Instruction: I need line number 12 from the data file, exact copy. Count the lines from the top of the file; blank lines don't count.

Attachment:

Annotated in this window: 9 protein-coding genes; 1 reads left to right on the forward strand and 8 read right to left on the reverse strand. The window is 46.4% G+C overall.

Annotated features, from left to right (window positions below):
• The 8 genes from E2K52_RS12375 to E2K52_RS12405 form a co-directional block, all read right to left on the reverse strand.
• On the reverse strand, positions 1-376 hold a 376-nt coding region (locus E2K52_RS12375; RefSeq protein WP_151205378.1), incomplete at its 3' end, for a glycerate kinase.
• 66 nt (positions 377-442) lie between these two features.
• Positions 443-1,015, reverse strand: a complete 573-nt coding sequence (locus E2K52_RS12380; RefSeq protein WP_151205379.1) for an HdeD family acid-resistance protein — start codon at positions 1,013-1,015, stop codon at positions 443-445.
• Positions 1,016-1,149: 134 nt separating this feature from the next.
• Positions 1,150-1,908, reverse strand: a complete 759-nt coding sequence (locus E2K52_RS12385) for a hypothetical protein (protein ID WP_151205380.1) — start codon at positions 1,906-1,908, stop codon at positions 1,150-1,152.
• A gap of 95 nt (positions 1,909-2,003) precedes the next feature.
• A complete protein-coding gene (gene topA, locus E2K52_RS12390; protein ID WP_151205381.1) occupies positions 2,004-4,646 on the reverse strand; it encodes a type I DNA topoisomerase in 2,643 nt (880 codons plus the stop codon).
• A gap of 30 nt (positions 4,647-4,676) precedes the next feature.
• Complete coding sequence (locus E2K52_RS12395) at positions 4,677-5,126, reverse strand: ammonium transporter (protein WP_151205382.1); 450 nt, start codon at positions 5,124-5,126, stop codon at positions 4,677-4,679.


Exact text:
• Complete coding sequence (locus E2K52_RS12395) at positions 4,677-5,126, reverse strand: ammonium transporter (protein WP_151205382.1); 450 nt, start codon at positions 5,124-5,126, stop codon at positions 4,677-4,679.